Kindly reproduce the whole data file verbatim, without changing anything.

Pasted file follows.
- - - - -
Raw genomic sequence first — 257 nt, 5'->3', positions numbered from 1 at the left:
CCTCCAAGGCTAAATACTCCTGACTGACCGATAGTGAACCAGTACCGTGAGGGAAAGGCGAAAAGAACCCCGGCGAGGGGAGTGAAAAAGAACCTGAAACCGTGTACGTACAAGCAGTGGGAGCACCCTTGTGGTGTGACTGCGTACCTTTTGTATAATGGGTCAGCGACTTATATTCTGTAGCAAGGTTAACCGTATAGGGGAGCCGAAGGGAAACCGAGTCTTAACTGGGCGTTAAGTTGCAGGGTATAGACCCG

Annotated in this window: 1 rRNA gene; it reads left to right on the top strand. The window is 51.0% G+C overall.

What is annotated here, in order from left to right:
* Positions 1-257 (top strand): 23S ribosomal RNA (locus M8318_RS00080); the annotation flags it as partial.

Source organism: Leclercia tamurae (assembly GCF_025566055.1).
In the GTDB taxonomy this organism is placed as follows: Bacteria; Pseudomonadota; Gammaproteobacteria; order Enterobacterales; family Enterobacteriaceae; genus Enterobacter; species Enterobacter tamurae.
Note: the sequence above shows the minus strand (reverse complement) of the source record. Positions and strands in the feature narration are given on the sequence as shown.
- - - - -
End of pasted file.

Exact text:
Raw genomic sequence first — 257 nt, 5'->3', positions numbered from 1 at the left:
CCTCCAAGGCTAAATACTCCTGACTGACCGATAGTGAACCAGTACCGTGAGGGAAAGGCGAAAAGAACCCCGGCGAGGGGAGTGAAAAAGAACCTGAAACCGTGTACGTACAAGCAGTGGGAGCACCCTTGTGGTGTGACTGCGTACCTTTTGTATAATGGGTCAGCGACTTATATTCTGTAGCAAGGTTAACCGTATAGGGGAGCCGAAGGGAAACCGAGTCTTAACTGGGCGTTAAGTTGCAGGGTATAGACCCG

Annotated in this window: 1 rRNA gene; it reads left to right on the top strand. The window is 51.0% G+C overall.

What is annotated here, in order from left to right:
* Positions 1-257 (top strand): 23S ribosomal RNA (locus M8318_RS00080); the annotation flags it as partial.

Source organism: Leclercia tamurae (assembly GCF_025566055.1).
In the GTDB taxonomy this organism is placed as follows: Bacteria; Pseudomonadota; Gammaproteobacteria; order Enterobacterales; family Enterobacteriaceae; genus Enterobacter; species Enterobacter tamurae.
Note: the sequence above shows the minus strand (reverse complement) of the source record. Positions and strands in the feature narration are given on the sequence as shown.